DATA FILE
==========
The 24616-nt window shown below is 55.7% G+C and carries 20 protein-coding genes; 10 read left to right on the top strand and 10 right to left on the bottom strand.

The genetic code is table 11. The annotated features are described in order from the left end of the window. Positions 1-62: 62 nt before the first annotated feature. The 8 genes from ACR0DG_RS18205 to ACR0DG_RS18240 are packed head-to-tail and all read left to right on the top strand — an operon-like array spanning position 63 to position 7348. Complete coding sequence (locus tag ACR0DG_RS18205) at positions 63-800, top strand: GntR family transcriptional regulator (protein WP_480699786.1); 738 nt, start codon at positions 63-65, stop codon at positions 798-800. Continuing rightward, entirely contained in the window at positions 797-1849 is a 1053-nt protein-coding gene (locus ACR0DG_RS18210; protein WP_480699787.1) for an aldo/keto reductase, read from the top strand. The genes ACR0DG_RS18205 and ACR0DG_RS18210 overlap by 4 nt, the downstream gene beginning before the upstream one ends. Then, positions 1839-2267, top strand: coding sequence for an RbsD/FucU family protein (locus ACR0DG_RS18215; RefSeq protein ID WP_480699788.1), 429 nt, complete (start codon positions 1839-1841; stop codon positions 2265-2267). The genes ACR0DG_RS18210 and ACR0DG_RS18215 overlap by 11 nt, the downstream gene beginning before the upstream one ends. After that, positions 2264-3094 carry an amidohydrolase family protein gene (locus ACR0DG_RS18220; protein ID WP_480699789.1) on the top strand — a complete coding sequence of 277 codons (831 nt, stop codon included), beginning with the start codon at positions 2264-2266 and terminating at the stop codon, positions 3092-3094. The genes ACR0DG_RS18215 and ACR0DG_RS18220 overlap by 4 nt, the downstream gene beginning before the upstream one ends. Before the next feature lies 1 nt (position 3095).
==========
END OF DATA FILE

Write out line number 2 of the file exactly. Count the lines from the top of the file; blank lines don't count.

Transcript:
The genetic code is table 11. The annotated features are described in order from the left end of the window. Positions 1-62: 62 nt before the first annotated feature. The 8 genes from ACR0DG_RS18205 to ACR0DG_RS18240 are packed head-to-tail and all read left to right on the top strand — an operon-like array spanning position 63 to position 7348. Complete coding sequence (locus tag ACR0DG_RS18205) at positions 63-800, top strand: GntR family transcriptional regulator (protein WP_480699786.1); 738 nt, start codon at positions 63-65, stop codon at positions 798-800. Continuing rightward, entirely contained in the window at positions 797-1849 is a 1053-nt protein-coding gene (locus ACR0DG_RS18210; protein WP_480699787.1) for an aldo/keto reductase, read from the top strand. The genes ACR0DG_RS18205 and ACR0DG_RS18210 overlap by 4 nt, the downstream gene beginning before the upstream one ends. Then, positions 1839-2267, top strand: coding sequence for an RbsD/FucU family protein (locus ACR0DG_RS18215; RefSeq protein ID WP_480699788.1), 429 nt, complete (start codon positions 1839-1841; stop codon positions 2265-2267). The genes ACR0DG_RS18210 and ACR0DG_RS18215 overlap by 11 nt, the downstream gene beginning before the upstream one ends. After that, positions 2264-3094 carry an amidohydrolase family protein gene (locus ACR0DG_RS18220; protein ID WP_480699789.1) on the top strand — a complete coding sequence of 277 codons (831 nt, stop codon included), beginning with the start codon at positions 2264-2266 and terminating at the stop codon, positions 3092-3094. The genes ACR0DG_RS18215 and ACR0DG_RS18220 overlap by 4 nt, the downstream gene beginning before the upstream one ends. Before the next feature lies 1 nt (position 3095).